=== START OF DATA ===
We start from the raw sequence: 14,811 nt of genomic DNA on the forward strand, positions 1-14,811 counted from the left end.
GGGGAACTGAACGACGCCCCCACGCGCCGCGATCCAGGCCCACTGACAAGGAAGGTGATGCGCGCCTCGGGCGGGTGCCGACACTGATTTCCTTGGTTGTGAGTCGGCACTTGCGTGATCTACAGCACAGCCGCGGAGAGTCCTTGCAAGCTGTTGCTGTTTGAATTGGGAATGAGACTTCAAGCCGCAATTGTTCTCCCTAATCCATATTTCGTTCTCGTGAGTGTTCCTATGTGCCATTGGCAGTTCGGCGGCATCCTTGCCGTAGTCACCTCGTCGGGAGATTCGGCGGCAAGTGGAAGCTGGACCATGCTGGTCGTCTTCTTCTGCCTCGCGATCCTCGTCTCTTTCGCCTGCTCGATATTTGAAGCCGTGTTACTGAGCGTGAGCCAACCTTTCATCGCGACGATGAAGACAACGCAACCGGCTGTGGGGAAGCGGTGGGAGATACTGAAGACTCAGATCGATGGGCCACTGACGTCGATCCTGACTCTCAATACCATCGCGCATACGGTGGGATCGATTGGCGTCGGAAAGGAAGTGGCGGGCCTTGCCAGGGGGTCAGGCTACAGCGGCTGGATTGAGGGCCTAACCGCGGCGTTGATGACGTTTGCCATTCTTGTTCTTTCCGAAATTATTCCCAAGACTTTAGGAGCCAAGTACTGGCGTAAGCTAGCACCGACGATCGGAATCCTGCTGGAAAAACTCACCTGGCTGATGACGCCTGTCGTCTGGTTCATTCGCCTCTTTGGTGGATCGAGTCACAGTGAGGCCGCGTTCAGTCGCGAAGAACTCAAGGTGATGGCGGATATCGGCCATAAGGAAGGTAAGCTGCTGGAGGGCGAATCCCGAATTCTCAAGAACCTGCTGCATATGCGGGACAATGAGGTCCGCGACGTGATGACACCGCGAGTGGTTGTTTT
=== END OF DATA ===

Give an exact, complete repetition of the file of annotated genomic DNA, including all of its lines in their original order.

We start from the raw sequence: 14,811 nt of genomic DNA on the forward strand, positions 1-14,811 counted from the left end.
GGGGAACTGAACGACGCCCCCACGCGCCGCGATCCAGGCCCACTGACAAGGAAGGTGATGCGCGCCTCGGGCGGGTGCCGACACTGATTTCCTTGGTTGTGAGTCGGCACTTGCGTGATCTACAGCACAGCCGCGGAGAGTCCTTGCAAGCTGTTGCTGTTTGAATTGGGAATGAGACTTCAAGCCGCAATTGTTCTCCCTAATCCATATTTCGTTCTCGTGAGTGTTCCTATGTGCCATTGGCAGTTCGGCGGCATCCTTGCCGTAGTCACCTCGTCGGGAGATTCGGCGGCAAGTGGAAGCTGGACCATGCTGGTCGTCTTCTTCTGCCTCGCGATCCTCGTCTCTTTCGCCTGCTCGATATTTGAAGCCGTGTTACTGAGCGTGAGCCAACCTTTCATCGCGACGATGAAGACAACGCAACCGGCTGTGGGGAAGCGGTGGGAGATACTGAAGACTCAGATCGATGGGCCACTGACGTCGATCCTGACTCTCAATACCATCGCGCATACGGTGGGATCGATTGGCGTCGGAAAGGAAGTGGCGGGCCTTGCCAGGGGGTCAGGCTACAGCGGCTGGATTGAGGGCCTAACCGCGGCGTTGATGACGTTTGCCATTCTTGTTCTTTCCGAAATTATTCCCAAGACTTTAGGAGCCAAGTACTGGCGTAAGCTAGCACCGACGATCGGAATCCTGCTGGAAAAACTCACCTGGCTGATGACGCCTGTCGTCTGGTTCATTCGCCTCTTTGGTGGATCGAGTCACAGTGAGGCCGCGTTCAGTCGCGAAGAACTCAAGGTGATGGCGGATATCGGCCATAAGGAAGGTAAGCTGCTGGAGGGCGAATCCCGAATTCTCAAGAACCTGCTGCATATGCGGGACAATGAGGTCCGCGACGTGATGACACCGCGAGTGGTTGTTTT